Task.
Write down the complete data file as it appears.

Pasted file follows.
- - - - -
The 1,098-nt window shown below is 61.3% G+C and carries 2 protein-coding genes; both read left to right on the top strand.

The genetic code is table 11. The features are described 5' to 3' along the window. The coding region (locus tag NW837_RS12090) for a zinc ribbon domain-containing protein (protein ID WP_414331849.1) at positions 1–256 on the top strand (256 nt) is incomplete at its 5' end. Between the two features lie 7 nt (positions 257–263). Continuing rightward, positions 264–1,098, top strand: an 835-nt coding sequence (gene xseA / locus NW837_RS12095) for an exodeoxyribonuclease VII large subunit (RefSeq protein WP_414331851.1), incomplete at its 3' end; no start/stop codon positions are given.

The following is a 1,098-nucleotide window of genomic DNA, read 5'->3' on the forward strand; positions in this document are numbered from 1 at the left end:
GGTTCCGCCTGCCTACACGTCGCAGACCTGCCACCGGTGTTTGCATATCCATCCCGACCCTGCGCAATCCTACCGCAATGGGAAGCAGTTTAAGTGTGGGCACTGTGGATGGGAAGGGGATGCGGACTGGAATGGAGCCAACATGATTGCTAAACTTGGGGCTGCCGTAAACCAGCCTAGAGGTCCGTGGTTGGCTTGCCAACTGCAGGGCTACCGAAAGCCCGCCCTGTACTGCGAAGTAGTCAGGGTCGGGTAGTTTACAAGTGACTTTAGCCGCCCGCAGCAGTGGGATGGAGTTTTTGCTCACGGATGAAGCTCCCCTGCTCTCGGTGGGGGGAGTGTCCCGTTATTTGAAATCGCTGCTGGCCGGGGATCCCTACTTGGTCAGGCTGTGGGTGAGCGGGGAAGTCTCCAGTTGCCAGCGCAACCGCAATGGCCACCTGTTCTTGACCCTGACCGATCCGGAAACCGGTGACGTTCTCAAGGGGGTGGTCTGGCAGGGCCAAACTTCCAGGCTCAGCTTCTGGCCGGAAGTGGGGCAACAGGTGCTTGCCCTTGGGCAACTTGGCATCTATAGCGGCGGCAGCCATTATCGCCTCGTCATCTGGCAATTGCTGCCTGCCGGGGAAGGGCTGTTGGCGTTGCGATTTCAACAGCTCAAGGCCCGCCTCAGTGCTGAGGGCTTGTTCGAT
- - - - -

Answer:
The 1,098-nt window shown below is 61.3% G+C and carries 2 protein-coding genes; both read left to right on the top strand.

The genetic code is table 11. The features are described 5' to 3' along the window. The coding region (locus tag NW837_RS12090) for a zinc ribbon domain-containing protein (protein ID WP_414331849.1) at positions 1–256 on the top strand (256 nt) is incomplete at its 5' end. Between the two features lie 7 nt (positions 257–263). Continuing rightward, positions 264–1,098, top strand: an 835-nt coding sequence (gene xseA / locus NW837_RS12095) for an exodeoxyribonuclease VII large subunit (RefSeq protein WP_414331851.1), incomplete at its 3' end; no start/stop codon positions are given.

The following is a 1,098-nucleotide window of genomic DNA, read 5'->3' on the forward strand; positions in this document are numbered from 1 at the left end:
GGTTCCGCCTGCCTACACGTCGCAGACCTGCCACCGGTGTTTGCATATCCATCCCGACCCTGCGCAATCCTACCGCAATGGGAAGCAGTTTAAGTGTGGGCACTGTGGATGGGAAGGGGATGCGGACTGGAATGGAGCCAACATGATTGCTAAACTTGGGGCTGCCGTAAACCAGCCTAGAGGTCCGTGGTTGGCTTGCCAACTGCAGGGCTACCGAAAGCCCGCCCTGTACTGCGAAGTAGTCAGGGTCGGGTAGTTTACAAGTGACTTTAGCCGCCCGCAGCAGTGGGATGGAGTTTTTGCTCACGGATGAAGCTCCCCTGCTCTCGGTGGGGGGAGTGTCCCGTTATTTGAAATCGCTGCTGGCCGGGGATCCCTACTTGGTCAGGCTGTGGGTGAGCGGGGAAGTCTCCAGTTGCCAGCGCAACCGCAATGGCCACCTGTTCTTGACCCTGACCGATCCGGAAACCGGTGACGTTCTCAAGGGGGTGGTCTGGCAGGGCCAAACTTCCAGGCTCAGCTTCTGGCCGGAAGTGGGGCAACAGGTGCTTGCCCTTGGGCAACTTGGCATCTATAGCGGCGGCAGCCATTATCGCCTCGTCATCTGGCAATTGCTGCCTGCCGGGGAAGGGCTGTTGGCGTTGCGATTTCAACAGCTCAAGGCCCGCCTCAGTGCTGAGGGCTTGTTCGAT